Trouble was, I would have to confront my deeply held belief that adaptation was cheating; copying out, really. Except you can’t copy Lawrence out.  Because what is so key to him, is the bulk of him in fact, is the internal dialogue of his characters - and of himself - with their subconscious. And that won’t just lift off the page and into a screenplay. Why?  Well, the clue’s in the “screen” bit – with a film, no matter how complex the inner workings of your characters’ minds, their thoughts have to translate into something visible, something which can be watched.

Yet, while this process would undoubtedly be a challenge, it might also gave me the opportunity, to free Lawrence up a bit; to make his “inner” rather more “outer.” And that would be no bad thing - because some of Lawrence is bloody hard, some of it nigh on impenetrable and my fear has always been that it is this stuff which might scare people off and mean, therefore, that they miss the majority of his work which is visceral and elemental and not difficult, just brilliant.

Once comfortable with this idea of “loosening” the text, I quickly became convinced of the need to re-combine Women in Love with The Rainbow; to return to Lawrence’s original idea for the story of the Brangwen sisters (when he’d first set out, it was to write a two part novel called, The Sisters).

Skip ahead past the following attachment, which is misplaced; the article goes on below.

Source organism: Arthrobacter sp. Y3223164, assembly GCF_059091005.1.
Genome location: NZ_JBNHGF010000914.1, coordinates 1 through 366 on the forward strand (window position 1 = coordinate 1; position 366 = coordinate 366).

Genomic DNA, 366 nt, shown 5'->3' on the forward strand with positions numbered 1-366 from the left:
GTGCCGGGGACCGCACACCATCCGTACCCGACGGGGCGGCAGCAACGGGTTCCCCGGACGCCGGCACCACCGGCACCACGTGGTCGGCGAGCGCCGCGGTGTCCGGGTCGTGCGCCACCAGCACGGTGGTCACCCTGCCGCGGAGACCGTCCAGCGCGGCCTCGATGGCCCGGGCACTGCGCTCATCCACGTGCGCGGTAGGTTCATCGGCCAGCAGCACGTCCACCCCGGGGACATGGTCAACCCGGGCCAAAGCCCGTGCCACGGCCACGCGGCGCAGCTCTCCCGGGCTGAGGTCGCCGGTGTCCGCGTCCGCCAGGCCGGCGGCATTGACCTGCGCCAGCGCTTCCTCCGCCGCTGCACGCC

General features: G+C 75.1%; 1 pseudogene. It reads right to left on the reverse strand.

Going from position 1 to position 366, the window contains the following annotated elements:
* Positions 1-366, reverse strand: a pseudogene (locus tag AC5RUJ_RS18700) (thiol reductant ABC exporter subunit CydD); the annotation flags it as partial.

It made complete sense. Lawrence was looking at the effect of family, of parents, in shaping not just our core social values but also those around passion and sexuality and it was only by looking at the genesis of Gudrun and Ursula and properly understanding their relationships with Will and Anna, their parents, that one started to fully appreciate the essential themes of the books and, particularly, to make sense of the way in which the central quartet’s doomed relationship plays out in Women in Love.

This first decision became emblematic of my whole process with the screenplay. Because I realised that if I was to attempt Lawrence at all, it had to be in the most Lawrencian way. And this meant, ultimately, that my sole task must be to interpret the books so that their heartbeat could be felt; and Lawrence’s too. At which point, what happened where and in what order, seemed hardly to matter, so long as the collective consciousness of the novels emerged in the end...

And that’s what I did. I even used Lawrence’s short novella The Trespasser to give Gudrun a greater narrative arc in The Rainbow (from which she is largely absent) and utilised letters from Lawrence to his publisher and friends to furnish a life for Gerald Crich in the body of the first novel, too.

It was a wonderful and humbling experience.

This article was originally published by Dawn of the Unread. See their website for Lawrence-related stuff.

The D.H Lawrence Festival runs from the 5 - 25 September. See link for details on events